In the North Atlantic we have the great Gulf163 Stream, which sweeps from equatorial regions into the Gulf of Mexico, and thence across the Atlantic to the shores of Western Europe. In the South Indian Ocean there is the ‘south equatorial current,’ which sweeps past Mauritius and Bourbon, and thence returns towards the east. In the Chinese Sea there is the north equatorial current, which sweeps round the East Indian Archipelago, and then merges into the Japanese current. There is also the current in the Bay of Bengal, flowing through the region in which, as we have seen, cyclones are commonly met with. There are other sea-currents besides these which yet breed no cyclones. But I may notice two peculiarities in the currents I have named. They all flow from equatorial to temperate regions, and, secondly, they are all ‘horse-shoe currents.’ So far as I am aware, there is but one other current which presents both these peculiarities—namely, the great Australian current between New Zealand and the eastern shores of Australia. I have not yet met with any record of cyclones occurring over the Australian current, but heavy storms are known to prevail in that region, and I believe that when these storms have been studied as closely as the storms in better-known regions, they will be found to present the true cyclonic character engineering innovation.

Now, if we inquire why an ocean current travelling from the equator should be a ‘storm-breeder,’ we shall find a ready answer. Such a current, carrying the warmth of intertropical regions to the temperate zones,164 produces, in the first place, by the mere difference of temperature, important atmospheric disturbances. The difference is so great, that Franklin suggested the use of the thermometer in the North Atlantic Ocean as a ready means of determining the longitude, since the position of the Gulf Stream at any given season is almost constant.

But the warmth of the stream itself is not the only cause of atmospheric disturbance. Over the warm water vapour is continually rising; and, as it rises, is continually condensed (like the steam from a locomotive) by the colder air round. ‘An observer on the moon,’ says Captain Maury, ‘would, on a winter’s day, be able to trace out by the mist in the air the path of the Gulf Stream through the sea.’ But what must happen when vapour is condensed? We know that to turn water into vapour is a process requiring—that is, using up—a large amount of heat; and, conversely, the return of vapour to the state of water sets free an equivalent quantity of heat. The amount of heat thus set free over the Gulf Stream is thousands of times greater than that which would be generated by the whole coal supply annually raised in Great Britain. Here, then, we have an efficient dermes .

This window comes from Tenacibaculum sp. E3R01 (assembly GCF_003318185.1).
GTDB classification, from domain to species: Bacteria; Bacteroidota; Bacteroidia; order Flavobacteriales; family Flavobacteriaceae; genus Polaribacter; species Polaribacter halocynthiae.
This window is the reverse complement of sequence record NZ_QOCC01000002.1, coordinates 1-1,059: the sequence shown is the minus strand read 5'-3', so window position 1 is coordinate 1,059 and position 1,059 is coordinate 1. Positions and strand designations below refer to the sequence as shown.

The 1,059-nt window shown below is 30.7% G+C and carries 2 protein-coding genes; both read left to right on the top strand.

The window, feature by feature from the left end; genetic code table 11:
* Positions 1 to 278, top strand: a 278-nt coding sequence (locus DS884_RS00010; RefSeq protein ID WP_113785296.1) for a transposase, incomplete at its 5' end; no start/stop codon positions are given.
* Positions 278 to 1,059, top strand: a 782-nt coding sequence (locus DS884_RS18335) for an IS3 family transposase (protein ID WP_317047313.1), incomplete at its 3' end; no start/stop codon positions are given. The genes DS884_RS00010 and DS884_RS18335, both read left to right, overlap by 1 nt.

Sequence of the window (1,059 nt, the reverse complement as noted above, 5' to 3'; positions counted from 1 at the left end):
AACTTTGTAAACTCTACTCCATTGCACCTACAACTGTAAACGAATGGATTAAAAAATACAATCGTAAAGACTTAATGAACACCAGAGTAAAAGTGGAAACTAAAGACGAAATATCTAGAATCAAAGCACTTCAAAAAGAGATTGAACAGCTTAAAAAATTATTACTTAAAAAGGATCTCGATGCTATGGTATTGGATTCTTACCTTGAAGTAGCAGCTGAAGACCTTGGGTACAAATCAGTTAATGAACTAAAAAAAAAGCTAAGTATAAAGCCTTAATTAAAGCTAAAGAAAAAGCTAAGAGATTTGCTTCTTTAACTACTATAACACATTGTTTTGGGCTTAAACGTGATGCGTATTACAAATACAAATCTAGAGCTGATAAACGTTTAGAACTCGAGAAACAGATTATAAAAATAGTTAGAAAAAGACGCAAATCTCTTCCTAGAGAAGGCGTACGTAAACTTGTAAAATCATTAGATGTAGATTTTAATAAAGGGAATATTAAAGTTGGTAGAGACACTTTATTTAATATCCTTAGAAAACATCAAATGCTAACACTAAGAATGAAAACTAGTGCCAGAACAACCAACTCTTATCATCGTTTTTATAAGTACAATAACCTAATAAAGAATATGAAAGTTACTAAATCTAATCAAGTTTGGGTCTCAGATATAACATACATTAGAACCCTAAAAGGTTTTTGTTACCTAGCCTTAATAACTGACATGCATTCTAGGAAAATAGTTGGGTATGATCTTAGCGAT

For, along the whole of the Gulf Stream, from Bemini to the Grand Banks, there is a channel of heated—that is, rarefied air. Into this channel, the denser atmosphere on both sides is continually pouring, with greater or less strength. When a storm begins in the Atlantic, it always makes165 for this channel, ‘and, reaching it, turns and follows it in its course, sometimes entirely across the Atlantic.’ ‘The southern points of America and Africa have won for themselves,’ says Maury, ‘the name of “the stormy capes,” but there is not a storm-find in the wide ocean can out-top that which rages along the Atlantic coasts of North America. The China seas and the North Pacific may vie in the fury of their gales with this part of the Atlantic, but Cape Horn and the Cape of Good Hope cannot equal them, certainly in frequency, nor do I believe, in fury.’ We read of a West Indian storm so violent, that ‘it forced the Gulf Stream back to its sources, and piled up the water to a height of thirty feet in the Gulf of Mexico. The ship “Ledbury Snow” attempted to ride out the storm. When it abated she found herself high up on the dry land, and discovered that she had let go her anchor among the tree-tops on Elliot’s Key166 Neo skin lab. ‘